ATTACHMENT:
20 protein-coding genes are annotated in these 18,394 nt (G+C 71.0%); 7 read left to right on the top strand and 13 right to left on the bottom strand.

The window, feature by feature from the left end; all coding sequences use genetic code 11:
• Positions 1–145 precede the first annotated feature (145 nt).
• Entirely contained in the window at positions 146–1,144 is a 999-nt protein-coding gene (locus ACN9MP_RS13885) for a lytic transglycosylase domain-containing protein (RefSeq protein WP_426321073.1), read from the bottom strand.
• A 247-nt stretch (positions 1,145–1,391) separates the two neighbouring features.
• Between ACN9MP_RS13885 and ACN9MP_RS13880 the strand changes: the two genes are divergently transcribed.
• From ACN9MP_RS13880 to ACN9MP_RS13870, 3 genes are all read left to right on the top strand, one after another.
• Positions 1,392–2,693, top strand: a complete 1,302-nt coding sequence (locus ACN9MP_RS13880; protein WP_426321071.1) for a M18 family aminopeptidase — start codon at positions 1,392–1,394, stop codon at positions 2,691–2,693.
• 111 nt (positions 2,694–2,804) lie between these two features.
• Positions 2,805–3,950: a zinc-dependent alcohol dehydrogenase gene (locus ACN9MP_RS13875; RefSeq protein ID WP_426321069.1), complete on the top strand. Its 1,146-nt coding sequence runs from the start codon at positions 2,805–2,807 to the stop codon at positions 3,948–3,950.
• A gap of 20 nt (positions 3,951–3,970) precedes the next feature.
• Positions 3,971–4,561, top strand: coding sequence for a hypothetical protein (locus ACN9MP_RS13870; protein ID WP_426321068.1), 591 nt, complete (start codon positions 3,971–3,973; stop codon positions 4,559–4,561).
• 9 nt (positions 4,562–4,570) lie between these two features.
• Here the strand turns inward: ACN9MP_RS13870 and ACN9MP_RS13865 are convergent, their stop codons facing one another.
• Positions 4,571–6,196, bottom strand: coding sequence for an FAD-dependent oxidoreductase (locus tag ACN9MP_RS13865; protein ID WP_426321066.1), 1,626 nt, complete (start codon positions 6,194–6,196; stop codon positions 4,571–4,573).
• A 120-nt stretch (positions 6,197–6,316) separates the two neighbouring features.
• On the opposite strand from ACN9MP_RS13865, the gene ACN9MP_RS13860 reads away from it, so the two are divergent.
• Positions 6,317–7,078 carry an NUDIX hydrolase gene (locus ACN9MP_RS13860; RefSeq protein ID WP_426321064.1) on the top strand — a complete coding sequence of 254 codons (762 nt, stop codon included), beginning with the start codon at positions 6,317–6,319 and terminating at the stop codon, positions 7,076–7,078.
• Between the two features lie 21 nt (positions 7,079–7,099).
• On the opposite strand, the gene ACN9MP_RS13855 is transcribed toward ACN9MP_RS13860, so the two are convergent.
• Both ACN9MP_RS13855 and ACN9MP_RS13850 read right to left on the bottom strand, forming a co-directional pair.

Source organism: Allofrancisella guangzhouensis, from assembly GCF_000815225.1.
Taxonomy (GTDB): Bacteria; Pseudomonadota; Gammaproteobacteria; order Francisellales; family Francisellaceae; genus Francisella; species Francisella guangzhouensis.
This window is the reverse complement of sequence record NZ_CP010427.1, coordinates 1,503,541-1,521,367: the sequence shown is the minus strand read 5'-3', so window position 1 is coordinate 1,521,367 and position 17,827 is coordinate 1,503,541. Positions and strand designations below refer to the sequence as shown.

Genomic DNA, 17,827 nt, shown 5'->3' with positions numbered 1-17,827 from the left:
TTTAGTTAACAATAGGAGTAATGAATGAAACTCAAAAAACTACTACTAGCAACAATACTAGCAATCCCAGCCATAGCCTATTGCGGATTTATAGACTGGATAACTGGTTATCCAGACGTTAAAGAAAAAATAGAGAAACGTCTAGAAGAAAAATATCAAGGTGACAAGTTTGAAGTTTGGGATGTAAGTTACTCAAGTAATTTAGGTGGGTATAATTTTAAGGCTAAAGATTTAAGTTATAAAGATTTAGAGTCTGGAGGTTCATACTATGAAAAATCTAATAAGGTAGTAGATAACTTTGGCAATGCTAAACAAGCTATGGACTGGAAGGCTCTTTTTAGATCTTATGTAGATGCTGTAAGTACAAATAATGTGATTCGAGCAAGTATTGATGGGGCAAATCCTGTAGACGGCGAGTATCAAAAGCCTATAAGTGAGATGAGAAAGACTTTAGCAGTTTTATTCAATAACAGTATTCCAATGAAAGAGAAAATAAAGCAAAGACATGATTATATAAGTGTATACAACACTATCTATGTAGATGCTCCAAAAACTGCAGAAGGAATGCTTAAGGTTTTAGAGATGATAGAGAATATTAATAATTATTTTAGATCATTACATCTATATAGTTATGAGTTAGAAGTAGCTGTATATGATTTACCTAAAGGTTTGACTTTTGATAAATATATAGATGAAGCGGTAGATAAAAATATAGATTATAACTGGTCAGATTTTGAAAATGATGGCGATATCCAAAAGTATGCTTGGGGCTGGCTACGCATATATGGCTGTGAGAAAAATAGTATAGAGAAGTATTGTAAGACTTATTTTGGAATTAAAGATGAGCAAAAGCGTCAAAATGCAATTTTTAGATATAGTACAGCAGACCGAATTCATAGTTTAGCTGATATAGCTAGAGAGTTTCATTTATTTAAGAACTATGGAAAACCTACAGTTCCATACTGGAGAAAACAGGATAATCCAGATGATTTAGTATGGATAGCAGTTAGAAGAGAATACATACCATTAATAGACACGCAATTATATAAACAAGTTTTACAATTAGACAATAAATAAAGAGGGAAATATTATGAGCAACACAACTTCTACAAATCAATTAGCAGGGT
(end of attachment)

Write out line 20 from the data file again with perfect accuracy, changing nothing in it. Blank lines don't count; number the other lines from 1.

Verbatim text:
• On the opposite strand, the gene ACN9MP_RS13855 is transcribed toward ACN9MP_RS13860, so the two are convergent.